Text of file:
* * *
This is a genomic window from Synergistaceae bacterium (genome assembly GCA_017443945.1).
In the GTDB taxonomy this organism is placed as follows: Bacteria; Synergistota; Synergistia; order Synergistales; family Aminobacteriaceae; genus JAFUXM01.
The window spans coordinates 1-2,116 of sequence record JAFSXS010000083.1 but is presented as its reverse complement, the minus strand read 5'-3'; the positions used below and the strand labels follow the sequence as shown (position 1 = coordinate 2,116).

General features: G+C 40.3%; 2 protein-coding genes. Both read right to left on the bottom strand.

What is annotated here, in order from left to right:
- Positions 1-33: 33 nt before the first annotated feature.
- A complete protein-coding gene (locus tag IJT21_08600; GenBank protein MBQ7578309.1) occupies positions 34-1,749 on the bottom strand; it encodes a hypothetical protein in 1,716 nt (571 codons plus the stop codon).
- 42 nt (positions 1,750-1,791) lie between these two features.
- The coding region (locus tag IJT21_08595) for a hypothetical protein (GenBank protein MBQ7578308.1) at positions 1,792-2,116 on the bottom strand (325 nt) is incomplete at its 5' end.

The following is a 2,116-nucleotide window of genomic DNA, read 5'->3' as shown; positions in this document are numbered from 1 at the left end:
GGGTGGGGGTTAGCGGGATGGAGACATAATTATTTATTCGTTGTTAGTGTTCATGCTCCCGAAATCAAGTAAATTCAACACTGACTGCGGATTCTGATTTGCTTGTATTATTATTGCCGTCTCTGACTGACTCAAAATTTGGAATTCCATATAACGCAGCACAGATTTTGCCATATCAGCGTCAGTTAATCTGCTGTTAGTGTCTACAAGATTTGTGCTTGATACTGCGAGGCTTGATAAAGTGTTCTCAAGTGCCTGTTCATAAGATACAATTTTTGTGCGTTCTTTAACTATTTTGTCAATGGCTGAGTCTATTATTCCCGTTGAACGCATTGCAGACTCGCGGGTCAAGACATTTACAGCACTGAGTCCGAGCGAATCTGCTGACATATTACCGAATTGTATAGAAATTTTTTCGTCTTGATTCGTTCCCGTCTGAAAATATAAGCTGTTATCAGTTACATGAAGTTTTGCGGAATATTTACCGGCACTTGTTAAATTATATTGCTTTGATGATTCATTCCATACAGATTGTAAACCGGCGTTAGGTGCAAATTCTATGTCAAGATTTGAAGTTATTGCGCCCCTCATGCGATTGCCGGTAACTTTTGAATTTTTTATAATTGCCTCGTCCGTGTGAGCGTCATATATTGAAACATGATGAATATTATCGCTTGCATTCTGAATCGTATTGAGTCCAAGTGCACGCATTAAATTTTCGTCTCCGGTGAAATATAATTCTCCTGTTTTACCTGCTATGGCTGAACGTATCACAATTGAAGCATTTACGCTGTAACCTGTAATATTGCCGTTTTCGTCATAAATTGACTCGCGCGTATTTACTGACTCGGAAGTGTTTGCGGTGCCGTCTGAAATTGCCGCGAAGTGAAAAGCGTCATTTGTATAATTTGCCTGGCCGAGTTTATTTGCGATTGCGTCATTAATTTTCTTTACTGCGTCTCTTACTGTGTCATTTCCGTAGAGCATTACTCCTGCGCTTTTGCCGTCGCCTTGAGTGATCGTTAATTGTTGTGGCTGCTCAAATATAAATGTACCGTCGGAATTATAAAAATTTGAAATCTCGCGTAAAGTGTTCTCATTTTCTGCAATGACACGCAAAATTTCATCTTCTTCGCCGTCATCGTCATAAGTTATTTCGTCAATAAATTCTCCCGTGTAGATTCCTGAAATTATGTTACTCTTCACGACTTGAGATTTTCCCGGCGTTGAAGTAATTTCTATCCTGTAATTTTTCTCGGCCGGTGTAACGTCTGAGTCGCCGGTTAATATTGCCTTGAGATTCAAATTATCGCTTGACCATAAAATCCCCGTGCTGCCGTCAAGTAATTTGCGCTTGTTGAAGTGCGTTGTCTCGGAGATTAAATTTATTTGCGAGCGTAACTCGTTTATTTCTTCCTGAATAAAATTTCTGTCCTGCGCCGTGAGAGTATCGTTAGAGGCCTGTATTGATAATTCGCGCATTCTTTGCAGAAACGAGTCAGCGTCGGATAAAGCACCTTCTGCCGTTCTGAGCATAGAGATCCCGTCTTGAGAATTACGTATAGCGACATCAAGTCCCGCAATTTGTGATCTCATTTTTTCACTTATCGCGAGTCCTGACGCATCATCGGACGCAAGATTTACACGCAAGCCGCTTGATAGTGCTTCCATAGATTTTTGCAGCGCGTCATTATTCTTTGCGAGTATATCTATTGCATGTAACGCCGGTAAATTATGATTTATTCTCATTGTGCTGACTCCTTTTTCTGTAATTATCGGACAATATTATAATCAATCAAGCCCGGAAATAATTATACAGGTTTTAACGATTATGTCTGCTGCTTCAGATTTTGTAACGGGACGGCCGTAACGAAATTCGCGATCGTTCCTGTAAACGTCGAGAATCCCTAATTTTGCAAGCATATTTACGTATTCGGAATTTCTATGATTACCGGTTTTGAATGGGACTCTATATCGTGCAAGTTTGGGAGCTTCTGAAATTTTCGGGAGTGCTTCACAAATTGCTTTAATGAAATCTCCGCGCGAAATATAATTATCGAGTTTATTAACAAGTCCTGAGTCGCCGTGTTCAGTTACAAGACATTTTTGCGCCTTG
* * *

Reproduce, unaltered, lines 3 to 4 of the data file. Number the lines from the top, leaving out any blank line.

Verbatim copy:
The window spans coordinates 1-2,116 of sequence record JAFSXS010000083.1 but is presented as its reverse complement, the minus strand read 5'-3'; the positions used below and the strand labels follow the sequence as shown (position 1 = coordinate 2,116).

General features: G+C 40.3%; 2 protein-coding genes. Both read right to left on the bottom strand.